HIS photograph represents the first material rather than anecdotal evidence that head lice (Pediculus humanus capitis) infested the hair of the ancient Egyptians. The picture, taken with a scanning electron microscope by Ian Miller of the Medical School at the University of Manchester, shows the most ancient sample of head lice ever recorded.
Joann Fletcher of the Manchester Museum dates the sample, from a mummified Egyptian skull of the early dynastic period, at about 3000 BC. Fletcher, who is studying ancient Egyptian hairstyles and wigs, says that the sample predates the world’s oldest confirmed infestation (on an American Indian) by 1000 years.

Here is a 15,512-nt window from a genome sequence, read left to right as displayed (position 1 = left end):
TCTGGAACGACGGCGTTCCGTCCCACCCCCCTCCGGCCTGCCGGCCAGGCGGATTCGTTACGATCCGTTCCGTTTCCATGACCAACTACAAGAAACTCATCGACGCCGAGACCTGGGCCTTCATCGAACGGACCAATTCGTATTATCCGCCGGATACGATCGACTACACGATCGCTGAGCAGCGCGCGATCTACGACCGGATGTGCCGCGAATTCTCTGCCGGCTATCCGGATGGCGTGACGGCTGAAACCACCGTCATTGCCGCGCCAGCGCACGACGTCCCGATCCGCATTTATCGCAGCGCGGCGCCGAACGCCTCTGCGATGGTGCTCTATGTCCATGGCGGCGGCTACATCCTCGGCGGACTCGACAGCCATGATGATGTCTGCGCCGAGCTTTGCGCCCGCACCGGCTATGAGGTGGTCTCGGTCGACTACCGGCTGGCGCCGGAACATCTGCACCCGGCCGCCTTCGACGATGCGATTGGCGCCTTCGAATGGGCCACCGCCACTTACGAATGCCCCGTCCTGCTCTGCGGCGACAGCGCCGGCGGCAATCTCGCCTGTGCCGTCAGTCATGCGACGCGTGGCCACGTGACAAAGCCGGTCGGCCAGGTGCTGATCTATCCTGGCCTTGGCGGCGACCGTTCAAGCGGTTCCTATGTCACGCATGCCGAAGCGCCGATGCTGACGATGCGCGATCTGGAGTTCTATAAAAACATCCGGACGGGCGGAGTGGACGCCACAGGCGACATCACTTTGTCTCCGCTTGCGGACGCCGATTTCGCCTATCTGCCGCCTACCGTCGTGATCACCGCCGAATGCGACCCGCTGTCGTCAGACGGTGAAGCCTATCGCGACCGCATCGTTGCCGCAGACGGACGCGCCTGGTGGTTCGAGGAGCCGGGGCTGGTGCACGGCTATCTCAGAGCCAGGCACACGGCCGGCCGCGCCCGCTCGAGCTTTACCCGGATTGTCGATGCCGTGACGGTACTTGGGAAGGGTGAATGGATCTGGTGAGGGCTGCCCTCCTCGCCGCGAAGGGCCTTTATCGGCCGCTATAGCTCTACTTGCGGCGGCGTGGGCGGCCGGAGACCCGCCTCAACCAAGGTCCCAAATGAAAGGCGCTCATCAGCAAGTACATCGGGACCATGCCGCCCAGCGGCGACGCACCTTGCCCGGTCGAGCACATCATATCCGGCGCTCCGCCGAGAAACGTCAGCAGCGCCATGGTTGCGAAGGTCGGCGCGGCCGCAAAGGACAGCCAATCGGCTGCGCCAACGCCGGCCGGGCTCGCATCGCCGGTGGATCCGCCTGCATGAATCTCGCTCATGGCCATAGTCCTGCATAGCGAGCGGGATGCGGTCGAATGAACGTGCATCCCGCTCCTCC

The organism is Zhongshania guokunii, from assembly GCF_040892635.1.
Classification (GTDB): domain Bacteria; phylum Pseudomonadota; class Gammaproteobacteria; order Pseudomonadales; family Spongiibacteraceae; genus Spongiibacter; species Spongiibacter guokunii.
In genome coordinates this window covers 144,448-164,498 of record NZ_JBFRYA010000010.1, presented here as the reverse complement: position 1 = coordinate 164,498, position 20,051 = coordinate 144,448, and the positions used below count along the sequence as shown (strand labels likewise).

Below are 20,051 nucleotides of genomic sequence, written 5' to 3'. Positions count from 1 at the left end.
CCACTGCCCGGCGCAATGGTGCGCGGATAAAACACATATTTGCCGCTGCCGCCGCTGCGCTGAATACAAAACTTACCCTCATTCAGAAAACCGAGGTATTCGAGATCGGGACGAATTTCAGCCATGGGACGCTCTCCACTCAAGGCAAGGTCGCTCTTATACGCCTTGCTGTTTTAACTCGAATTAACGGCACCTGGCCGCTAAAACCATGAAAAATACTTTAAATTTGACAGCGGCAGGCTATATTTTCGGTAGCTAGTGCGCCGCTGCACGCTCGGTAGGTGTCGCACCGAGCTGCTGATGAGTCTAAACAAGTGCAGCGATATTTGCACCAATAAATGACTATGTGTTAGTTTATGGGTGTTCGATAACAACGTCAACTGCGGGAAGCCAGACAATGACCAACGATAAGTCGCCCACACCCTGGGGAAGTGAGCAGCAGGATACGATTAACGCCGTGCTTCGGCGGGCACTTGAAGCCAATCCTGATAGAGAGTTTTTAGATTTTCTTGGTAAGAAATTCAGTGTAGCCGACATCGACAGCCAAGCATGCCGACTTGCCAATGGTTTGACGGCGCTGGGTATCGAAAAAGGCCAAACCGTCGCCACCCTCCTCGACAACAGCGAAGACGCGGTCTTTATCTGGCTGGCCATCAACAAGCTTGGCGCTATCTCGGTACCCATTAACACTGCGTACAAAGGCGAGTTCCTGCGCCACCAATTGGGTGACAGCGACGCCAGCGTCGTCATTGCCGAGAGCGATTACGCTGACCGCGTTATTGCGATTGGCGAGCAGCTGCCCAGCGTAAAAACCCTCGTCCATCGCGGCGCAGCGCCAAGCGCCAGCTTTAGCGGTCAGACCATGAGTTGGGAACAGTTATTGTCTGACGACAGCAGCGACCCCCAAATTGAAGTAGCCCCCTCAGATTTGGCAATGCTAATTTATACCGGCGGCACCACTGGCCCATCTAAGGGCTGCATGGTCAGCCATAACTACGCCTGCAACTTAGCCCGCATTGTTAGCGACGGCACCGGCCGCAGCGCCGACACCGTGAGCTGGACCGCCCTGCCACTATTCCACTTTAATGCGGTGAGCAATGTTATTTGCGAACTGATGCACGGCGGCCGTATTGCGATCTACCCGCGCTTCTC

The slide shows a secondary infestation – two mites in the hatched case of a head-louse egg (nit). Fletcher says that further examination of the
ancient head lice can tell us much more about the general state of health and hygiene of the Egyptians. She says that head lice prefer clean hair
and feed several times a day on the blood of a host. They glue their eggs to the hair shaft near the scalp. They hatch after about 7 to 10 days.
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